As promised I want to share some of the incredible uses of podcasting in the classroom that I heard at the Colorado Podcast Summit yesterday. One of the keynote speakers was ISTE Primary Teacher of the Year Carol Greig. Her Keynote entitled “Podcasting for the Struggling Reader” was truly inspiring. Carol teaches kindergarten in the Eugene School District in Oregon, here she started a podcasting program for her struggling readers called Reading Buddies. The Reading Buddies program uses several iPod shuffles that are loaded with reading lessons (created and recorded by Carol) that go home with the students. Carol said something that I think rings true with educators everywhere, “No one can teach my students as well as I can.” Reading Buddies allowed Carol to go home with her students every night using the iPod. The goal of the Reading Buddies program was to help struggling readers reach the benchmark. Carol loaded the iPods with reading lessons based on the individual child’s needs, this provided guided learning at home with and extended student learning. In the Reading Buddies packs Carol included vocabulary picture cards which she created, fluency cards, a book or two and the iPod Shuffle. A sample lesson might sound something like this: “Take out the green picture card. What picture do you see first? That’s right, a cat! Cat starts with the letter C. Cat, Cat. What is the next picture?” Carol pauses after a question so that the students have time to think and respond. The Reading Buddies program helps kids with vocabulary, fluency, alphabetic principal, rhyming, phoneme segmentation, and literature. The iPod “buddies” have been a huge success with 99% of students reaching the reading benchmark by the end of the year. Carol started getting calls from parents requesting that their student be a part of the Reading Buddy program, parents and other educators in the district started offering help to create the recordings for the Reading Buddies. At the end of the first year a parent called to thank her for the wonderful program and things it had done for her son, but she also benefited. After her son went to bed, the mother would listen to the reading buddy and follow along, she learned English by listening to her kindergarten son’s Reading Buddy! There are some good rules that were set up for the students who have reading buddies, each child was told that only the child who was given the Reading Buddy was allowed to use it, if a Buddy was lost or broken the students family was responsible for replacing it. It is a privelege that can be taken away if the Buddies were not cared for. They have never had to take a Buddy away or replace one that was lost or broken by a student. The future of the Reading Buddies program includes expansion to other grades, older students could have their anthologies or science text recorded on the Shuffle. The Reading Buddies program won the presidential award for reading and technology…it is easy to see why!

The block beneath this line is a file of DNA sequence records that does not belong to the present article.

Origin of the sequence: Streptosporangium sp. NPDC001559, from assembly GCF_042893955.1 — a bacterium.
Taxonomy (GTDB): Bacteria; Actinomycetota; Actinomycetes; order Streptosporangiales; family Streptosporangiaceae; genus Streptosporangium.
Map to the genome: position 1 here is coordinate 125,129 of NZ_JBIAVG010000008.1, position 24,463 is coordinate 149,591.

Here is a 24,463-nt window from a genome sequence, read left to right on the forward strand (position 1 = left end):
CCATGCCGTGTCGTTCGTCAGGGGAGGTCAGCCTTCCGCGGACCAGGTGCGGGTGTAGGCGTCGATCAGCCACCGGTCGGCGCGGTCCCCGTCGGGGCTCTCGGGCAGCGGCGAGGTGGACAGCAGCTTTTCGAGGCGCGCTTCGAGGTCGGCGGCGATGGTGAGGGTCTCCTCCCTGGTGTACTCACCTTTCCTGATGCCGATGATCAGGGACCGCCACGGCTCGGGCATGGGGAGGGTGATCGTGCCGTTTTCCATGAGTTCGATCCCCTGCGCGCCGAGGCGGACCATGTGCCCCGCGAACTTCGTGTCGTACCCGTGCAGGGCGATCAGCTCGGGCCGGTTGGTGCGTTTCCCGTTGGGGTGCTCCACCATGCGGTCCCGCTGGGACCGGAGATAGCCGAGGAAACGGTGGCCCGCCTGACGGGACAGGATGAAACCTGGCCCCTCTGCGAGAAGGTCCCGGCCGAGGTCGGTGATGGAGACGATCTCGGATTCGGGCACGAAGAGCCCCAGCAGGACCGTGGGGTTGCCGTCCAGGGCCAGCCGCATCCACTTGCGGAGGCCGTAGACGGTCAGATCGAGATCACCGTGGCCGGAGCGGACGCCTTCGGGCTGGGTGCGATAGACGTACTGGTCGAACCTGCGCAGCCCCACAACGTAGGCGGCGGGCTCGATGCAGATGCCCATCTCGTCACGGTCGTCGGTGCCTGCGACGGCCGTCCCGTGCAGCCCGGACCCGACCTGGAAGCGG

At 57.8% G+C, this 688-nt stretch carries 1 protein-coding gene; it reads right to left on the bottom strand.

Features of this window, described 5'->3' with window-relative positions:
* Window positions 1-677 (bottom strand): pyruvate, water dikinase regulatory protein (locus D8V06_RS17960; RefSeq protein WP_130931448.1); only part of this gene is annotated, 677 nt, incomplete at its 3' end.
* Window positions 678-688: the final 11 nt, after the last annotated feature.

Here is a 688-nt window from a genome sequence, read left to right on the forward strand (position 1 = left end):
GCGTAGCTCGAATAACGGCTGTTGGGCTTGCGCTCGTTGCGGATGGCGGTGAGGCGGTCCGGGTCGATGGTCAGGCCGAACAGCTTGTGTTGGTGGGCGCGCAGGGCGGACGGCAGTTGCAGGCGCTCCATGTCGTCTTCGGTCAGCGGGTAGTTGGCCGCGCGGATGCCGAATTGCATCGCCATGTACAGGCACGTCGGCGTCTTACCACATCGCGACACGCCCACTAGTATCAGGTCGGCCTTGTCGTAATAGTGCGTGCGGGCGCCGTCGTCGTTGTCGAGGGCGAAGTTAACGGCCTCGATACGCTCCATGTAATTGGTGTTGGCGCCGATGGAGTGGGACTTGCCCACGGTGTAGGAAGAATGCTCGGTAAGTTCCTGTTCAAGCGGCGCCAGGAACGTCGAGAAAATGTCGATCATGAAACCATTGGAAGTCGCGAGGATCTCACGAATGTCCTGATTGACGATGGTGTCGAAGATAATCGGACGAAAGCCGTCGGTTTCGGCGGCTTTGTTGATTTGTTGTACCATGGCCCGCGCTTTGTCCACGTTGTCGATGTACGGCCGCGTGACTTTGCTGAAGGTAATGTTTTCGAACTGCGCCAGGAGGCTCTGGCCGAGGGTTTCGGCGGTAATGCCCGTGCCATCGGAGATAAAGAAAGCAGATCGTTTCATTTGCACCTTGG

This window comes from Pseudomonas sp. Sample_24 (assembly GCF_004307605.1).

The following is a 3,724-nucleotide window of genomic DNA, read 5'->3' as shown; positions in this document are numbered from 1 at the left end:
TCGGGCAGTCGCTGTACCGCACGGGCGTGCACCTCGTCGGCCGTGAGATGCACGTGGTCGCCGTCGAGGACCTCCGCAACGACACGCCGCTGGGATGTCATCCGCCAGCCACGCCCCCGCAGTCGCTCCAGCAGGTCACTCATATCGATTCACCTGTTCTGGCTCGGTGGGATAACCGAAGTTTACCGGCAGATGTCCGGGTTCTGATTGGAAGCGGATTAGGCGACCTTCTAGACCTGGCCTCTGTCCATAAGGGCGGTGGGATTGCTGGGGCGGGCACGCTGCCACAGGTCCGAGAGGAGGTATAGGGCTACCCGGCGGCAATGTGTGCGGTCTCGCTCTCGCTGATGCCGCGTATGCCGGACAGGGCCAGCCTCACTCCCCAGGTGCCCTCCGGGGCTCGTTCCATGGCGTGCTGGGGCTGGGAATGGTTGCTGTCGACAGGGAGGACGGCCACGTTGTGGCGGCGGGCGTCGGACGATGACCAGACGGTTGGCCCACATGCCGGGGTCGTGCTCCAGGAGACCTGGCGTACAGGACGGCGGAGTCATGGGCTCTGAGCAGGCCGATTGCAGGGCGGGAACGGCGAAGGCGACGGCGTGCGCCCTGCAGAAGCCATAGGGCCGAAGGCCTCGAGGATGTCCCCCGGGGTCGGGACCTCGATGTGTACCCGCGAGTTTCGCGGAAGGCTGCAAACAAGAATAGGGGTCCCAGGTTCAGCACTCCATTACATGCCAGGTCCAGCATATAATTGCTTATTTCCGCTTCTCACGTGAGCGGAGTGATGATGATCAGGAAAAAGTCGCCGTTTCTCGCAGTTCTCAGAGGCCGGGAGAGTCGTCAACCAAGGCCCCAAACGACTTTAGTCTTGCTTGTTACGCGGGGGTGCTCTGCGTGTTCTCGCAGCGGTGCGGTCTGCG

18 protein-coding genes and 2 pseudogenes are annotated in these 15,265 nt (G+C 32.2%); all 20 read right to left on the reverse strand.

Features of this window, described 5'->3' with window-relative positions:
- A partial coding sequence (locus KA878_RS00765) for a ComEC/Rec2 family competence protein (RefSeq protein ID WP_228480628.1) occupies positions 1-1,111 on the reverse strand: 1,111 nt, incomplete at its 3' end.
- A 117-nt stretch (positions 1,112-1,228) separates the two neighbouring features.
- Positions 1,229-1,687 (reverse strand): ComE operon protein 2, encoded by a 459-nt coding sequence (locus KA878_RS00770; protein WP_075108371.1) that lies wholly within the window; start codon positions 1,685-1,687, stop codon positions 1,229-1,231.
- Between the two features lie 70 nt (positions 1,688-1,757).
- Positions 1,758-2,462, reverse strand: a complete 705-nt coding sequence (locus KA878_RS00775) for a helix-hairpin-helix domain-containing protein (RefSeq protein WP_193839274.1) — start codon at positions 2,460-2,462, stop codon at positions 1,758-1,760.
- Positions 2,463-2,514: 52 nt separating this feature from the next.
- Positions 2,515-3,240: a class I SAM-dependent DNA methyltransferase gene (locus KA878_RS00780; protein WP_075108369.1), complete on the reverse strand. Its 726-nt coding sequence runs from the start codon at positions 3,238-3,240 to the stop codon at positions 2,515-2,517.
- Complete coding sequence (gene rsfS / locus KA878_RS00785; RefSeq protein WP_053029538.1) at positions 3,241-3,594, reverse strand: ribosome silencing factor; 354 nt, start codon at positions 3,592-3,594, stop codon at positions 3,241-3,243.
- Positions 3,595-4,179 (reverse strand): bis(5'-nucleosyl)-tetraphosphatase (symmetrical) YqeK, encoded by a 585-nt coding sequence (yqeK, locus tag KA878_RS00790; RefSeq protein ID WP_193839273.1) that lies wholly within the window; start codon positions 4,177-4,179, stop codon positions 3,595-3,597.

The new iPod Nano would be great to use as a reading buddy because students could have audio and visual presented. The Shuffles are nice because they are so affordable (the 1G just dropped to $49 yesterday!) I am hoping to get a Reading Buddy Program up and running at my school. I will keep you posted with any success stories or lessons learned!

Comments (1)

[…] and help students develop a love for story.  Books Should Be Free is a great way to start a Reading Buddies program at your school with some MP3 players or iPods that can go home with students loaded up with […]

Write a comment

*